Bowing to pressure from hedge fund heavyweight John Paulson, Hartford Financial (NYSE:HIG) revealed plans on Wednesday to shut down its annuity business and consider a sale of its life-insurance unit.
The move marks a stark change for Hartford, which had long opposed efforts to get the company to exit the annuity business.
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Shareholders cheered the plans, bidding the Hartford-based company’s shares 6% higher in early trading.
Following an evaluation of its strategy and business portfolio, Hartford Financial said it is placing its individual annuity business into a runoff and stopping annuity sales as of April 27.
The company said it is pursuing sales and other options for its individual life and retirement plan business as well as its broker/dealer Woodbury Financial Services.
The moves will allow Hartford to focus on its property and casualty, group benefits and mutual funds businesses.
“The Hartford's sharper focus will lead to an organization that, over time, will be positioned for higher returns on equity, reduced sensitivity to capital markets, a lower cost of capital and increased financial flexibility," CEO Liam McGee said in a statement.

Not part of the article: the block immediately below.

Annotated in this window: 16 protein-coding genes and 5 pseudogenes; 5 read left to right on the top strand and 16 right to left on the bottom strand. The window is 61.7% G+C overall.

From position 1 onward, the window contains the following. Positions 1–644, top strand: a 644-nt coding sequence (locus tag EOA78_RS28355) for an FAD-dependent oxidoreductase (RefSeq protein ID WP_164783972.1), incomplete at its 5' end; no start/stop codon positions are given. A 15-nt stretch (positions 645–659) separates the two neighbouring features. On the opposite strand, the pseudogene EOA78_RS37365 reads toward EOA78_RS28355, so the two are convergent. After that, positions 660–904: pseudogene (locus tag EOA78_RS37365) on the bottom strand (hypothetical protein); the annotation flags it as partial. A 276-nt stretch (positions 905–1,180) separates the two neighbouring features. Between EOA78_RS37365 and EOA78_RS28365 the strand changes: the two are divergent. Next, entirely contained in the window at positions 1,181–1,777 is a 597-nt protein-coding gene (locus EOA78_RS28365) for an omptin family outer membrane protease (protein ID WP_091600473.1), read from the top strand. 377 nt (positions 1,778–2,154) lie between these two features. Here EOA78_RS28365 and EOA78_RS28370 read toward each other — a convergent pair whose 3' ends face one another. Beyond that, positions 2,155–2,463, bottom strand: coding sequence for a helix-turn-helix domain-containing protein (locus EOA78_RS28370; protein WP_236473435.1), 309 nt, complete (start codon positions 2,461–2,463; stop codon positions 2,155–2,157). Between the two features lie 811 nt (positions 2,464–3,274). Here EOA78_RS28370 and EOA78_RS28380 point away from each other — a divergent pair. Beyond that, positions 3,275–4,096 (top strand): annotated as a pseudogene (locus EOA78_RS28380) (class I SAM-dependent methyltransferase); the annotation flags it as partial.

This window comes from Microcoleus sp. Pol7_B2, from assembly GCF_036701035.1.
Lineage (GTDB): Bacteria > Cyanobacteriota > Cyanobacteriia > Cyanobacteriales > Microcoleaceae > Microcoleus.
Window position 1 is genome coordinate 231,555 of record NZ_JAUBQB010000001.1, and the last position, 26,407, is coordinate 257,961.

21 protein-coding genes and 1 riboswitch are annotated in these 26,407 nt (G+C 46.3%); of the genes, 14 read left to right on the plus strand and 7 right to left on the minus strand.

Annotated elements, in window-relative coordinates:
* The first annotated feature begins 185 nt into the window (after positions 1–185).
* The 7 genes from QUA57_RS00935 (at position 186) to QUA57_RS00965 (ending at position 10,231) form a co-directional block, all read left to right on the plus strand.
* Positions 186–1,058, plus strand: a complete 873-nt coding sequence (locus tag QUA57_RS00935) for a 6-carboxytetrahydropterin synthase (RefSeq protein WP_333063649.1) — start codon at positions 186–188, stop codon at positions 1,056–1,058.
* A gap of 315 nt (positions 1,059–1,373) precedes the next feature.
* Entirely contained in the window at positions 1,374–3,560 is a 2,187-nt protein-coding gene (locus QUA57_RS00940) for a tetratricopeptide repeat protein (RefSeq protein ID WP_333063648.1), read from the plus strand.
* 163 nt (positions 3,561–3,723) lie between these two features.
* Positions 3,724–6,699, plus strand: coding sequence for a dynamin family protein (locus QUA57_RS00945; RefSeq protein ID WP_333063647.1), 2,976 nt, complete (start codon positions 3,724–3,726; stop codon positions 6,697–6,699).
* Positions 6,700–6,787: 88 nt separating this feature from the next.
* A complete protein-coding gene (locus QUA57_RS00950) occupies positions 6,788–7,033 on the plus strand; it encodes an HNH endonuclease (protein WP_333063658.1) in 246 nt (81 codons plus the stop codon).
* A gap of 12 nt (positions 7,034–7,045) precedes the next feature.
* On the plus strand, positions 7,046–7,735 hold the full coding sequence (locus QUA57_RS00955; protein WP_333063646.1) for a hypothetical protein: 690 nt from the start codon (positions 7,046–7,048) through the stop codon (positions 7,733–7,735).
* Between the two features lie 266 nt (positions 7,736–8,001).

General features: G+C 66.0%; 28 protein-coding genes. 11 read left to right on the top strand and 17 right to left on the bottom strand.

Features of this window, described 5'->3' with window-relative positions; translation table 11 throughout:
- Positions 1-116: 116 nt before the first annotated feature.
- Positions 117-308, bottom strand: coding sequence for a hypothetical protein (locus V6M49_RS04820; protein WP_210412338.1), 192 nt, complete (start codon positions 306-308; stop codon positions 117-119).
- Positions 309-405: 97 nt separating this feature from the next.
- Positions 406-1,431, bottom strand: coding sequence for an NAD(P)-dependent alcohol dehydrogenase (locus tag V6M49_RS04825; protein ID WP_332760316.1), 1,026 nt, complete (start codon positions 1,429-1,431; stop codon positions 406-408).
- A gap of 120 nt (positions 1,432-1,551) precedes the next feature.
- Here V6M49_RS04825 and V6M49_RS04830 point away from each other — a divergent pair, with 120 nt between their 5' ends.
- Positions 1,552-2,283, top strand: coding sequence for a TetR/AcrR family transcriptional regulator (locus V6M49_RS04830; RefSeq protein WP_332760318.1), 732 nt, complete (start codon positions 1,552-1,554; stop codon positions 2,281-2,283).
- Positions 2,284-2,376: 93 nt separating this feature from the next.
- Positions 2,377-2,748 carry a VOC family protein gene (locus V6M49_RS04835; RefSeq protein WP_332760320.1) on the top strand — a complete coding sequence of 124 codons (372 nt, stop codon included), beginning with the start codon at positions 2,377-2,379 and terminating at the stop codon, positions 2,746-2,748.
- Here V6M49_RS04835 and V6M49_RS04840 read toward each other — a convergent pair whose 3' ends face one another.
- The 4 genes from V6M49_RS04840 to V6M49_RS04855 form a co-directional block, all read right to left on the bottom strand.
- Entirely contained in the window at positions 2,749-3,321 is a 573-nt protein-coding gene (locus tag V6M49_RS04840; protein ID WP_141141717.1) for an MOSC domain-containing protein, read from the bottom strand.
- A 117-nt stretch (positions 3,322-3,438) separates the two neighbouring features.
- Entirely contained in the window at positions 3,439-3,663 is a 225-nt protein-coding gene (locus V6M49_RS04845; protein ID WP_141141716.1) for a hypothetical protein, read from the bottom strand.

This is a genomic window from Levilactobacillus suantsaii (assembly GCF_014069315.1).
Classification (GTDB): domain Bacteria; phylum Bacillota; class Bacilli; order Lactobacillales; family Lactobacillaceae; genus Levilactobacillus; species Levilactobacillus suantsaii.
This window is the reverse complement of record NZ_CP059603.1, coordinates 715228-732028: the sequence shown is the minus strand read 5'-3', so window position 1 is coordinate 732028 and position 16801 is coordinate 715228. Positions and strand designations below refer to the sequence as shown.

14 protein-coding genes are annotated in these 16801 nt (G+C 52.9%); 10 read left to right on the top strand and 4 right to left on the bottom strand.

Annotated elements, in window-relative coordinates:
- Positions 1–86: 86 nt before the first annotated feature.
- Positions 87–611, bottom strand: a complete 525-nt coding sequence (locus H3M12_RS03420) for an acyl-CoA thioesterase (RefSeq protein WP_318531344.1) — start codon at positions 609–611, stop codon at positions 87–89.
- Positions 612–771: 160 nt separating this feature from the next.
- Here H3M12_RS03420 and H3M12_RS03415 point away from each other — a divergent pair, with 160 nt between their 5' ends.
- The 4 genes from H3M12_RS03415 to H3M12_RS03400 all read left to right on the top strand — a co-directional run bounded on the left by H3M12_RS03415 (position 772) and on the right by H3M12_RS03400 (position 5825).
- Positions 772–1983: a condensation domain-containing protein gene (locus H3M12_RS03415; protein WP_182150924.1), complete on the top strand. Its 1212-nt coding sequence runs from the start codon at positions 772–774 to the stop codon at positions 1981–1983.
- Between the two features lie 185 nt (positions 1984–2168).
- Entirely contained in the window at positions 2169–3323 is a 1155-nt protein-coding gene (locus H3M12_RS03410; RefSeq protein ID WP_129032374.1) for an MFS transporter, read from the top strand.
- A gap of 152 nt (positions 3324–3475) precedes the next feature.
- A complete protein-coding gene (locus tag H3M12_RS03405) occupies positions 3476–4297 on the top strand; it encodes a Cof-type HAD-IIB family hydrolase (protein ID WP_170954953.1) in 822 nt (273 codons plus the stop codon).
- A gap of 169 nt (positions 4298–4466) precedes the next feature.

Hartford had been under pressure from Paulson, who is the company’s biggest shareholder. During a conference call last month Paulson urged management to do something “drastic” to improve its low valuations.
McGee downplayed talk that Hartford was caving to Paulson’s demands.
“We take suggestions from all of our shareholders, not just Paulson but all of our shareholders, quite seriously," McGee told Reuters. "Clearly we evaluated a split but we were in the course of evaluating many options."
As a result of the plans, Hartford said it expects to take an after-tax charge of $15 million to $20 million in the second quarter. Annual run-rate operating expenses are seen decreasing by about $100 million in the beginning of 2013.
While it looks for suitors for the business units on the block, Hartford said it will continue to write new business, honor commitments to policyholders and maintain capital resources consistent with its credit ratings.
However, Standard & Poor’s quickly slashed the credit ratings on Hartford’s life insurance units.
Shares of Hartford leaped 6.03% to $23.02 Wednesday morning. As of Tuesday’s close, the company’s shares were up more than 33% so far this year, but were still off about 18% over the past 52 weeks.